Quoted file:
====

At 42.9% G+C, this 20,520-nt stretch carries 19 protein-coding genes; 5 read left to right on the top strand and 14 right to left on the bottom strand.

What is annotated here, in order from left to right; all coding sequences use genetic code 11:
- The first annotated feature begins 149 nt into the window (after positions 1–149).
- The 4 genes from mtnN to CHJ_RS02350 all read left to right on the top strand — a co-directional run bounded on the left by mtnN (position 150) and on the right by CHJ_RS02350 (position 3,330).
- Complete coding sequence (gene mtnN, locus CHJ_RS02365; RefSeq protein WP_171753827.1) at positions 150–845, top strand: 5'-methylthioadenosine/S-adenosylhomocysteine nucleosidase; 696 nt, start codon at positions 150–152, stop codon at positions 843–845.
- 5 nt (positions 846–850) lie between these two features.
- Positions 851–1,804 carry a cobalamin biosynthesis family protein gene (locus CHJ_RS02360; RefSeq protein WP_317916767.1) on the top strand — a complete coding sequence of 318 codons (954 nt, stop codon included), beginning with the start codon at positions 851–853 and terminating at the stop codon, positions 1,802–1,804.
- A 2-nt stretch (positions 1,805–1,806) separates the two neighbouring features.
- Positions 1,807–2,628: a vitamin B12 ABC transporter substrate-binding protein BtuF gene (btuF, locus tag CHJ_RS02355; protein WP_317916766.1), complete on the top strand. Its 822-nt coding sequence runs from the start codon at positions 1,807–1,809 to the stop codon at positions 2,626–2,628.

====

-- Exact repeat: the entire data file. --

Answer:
At 42.9% G+C, this 20,520-nt stretch carries 19 protein-coding genes; 5 read left to right on the top strand and 14 right to left on the bottom strand.

What is annotated here, in order from left to right; all coding sequences use genetic code 11:
- The first annotated feature begins 149 nt into the window (after positions 1–149).
- The 4 genes from mtnN to CHJ_RS02350 all read left to right on the top strand — a co-directional run bounded on the left by mtnN (position 150) and on the right by CHJ_RS02350 (position 3,330).
- Complete coding sequence (gene mtnN, locus CHJ_RS02365; RefSeq protein WP_171753827.1) at positions 150–845, top strand: 5'-methylthioadenosine/S-adenosylhomocysteine nucleosidase; 696 nt, start codon at positions 150–152, stop codon at positions 843–845.
- 5 nt (positions 846–850) lie between these two features.
- Positions 851–1,804 carry a cobalamin biosynthesis family protein gene (locus CHJ_RS02360; RefSeq protein WP_317916767.1) on the top strand — a complete coding sequence of 318 codons (954 nt, stop codon included), beginning with the start codon at positions 851–853 and terminating at the stop codon, positions 1,802–1,804.
- A 2-nt stretch (positions 1,805–1,806) separates the two neighbouring features.
- Positions 1,807–2,628: a vitamin B12 ABC transporter substrate-binding protein BtuF gene (btuF, locus tag CHJ_RS02355; protein WP_317916766.1), complete on the top strand. Its 822-nt coding sequence runs from the start codon at positions 1,807–1,809 to the stop codon at positions 2,626–2,628.